ALYSSA: You think it gets to you? At least you can speak some of the language. I practically have to break dance in order to tell the lady at the supermarket that I only need one bag instead of two.
DEVON: Fair. We’re both enjoying that struggle I guess. I didn’t mope about it for long, in any case. Taguchi sensei told me that a student would be coming down to the staffroom to escort me, so I waited for that. Was your guys’ situation the same?
CALLUM and ALYSSA: Yeah.
MIO: It’s the same for everyone. Right senpai?
VICTOR: Yeah. Unless you work at a junior high or high school.
DEVON: I thought it was really cute. A nice touch. The fourth grader that was sent to me was a boy in the school uniform. I dunno if I need to tell you guys, but for Henrik’s sake the kid was in short black shorts and a white cotton polo shirt. There were stains here and there, probably from tumbles in the school grounds at recess.
He opened the door to the staffroom saying, “Shitsuuuu… Shitsuraaaa— Mio, can you say it for me?”
DEVON: Thank you. Henrik, it’s a formal way of saying excuse me.
The receptionist looked expectantly at the little guy who stood in the door way twiddling his thumbs. After a second or two he said, “Devon sensei, let’s. Go. To. My. Classroom.”
Relief flooded over his face once he got all of the words out, and from her chair Taguchi sensei was clapping and saying, “Sugoooi!”
I added my own applause to the heap, though I admit I wasn’t really sure what it was for. It wasn’t until the two of us were out in the hallway and on our way that I realized the kid had probably never spoken that much English in his life.
“How are you?” I said as we walked.
His pace slowed in what I guess was a conservation of mental energy. After thinking for a few seconds he decided on, “I’m hungry.”
“Last period before lunch,” I said. “I’m hungry too.”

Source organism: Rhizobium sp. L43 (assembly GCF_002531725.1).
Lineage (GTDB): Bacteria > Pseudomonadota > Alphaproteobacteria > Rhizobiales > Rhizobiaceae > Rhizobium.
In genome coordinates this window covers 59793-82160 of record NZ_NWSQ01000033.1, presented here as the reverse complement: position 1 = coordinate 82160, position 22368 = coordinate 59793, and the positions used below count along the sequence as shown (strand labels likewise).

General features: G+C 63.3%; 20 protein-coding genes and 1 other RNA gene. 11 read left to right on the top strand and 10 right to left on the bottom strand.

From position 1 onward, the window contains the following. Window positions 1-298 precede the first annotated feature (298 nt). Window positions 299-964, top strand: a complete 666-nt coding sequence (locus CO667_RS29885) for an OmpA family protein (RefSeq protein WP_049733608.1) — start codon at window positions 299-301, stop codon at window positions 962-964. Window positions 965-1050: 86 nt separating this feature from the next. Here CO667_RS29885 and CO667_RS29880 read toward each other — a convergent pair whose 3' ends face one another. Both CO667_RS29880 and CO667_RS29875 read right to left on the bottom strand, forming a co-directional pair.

The boy smiled and said, “Do you like soccer?”
“Yes,” I said. “But I’m not very good at it.”
This was clearly a bit too much, so I backpedaled. “I like soccer.”
We kept going like that all the way to a room on the opposite wing from where I’d spent an hour locked in mortal combat with the snake. The classroom door was open just a crack. Enough for one of the students to stick his head out and steal a peek before rushing back inside.
“Debon Makusueru Tonpuson Gurendeningu sensei!” he called, not so subtly.
I got a good chuckle and heard the other students in the room laugh, too, before the teacher, Kawakami sensei, called for order. My escort jogged ahead to open the door, gesturing for me to walk in first.
Putting one foot inside the room, I was greeted with a chorus of ‘hellos’. There were row upon row of bright faces looking up at me from desks with wooden tops. Eager minds ready for molding.
All of the misgivings I spoke of? All of my doubts? They melted away, and in their place was this keen sense of purpose. I was surrounded by sails ready to be filled with the wind of knowledge. Wind that would bear them further than they ever thought possible. Finally, I get to do what I came here for, I thought. Finally, I get to change the lives of children.
VICTOR: Bull shit.
DEVON: Huh? Whadyou mean?
VICTOR: Sails filled with knowledge? I refuse to believe that you came to Japan to teach kids. Nobody comes here for that, and anyone who says they did is bullshitting. You trying to impress Alyssa? There something going on between you two?
DEVON: No dude. God… I really did come here to make a difference in kids—
VICTOR: Just stoooop. You’re embarrassing yourself. You came here for the same reason everybody does, whether it’s the retirees with their travel brochures, the fat weebs and their anime pillows that they’ve named Haruna, or the skinny lil bitches who pretend they’re making a difference in the lives of their students. You came here because you wanted to be in Japan. Simple as that.
Don’t look at me like that. There’s no shame in it. Back me up Mio.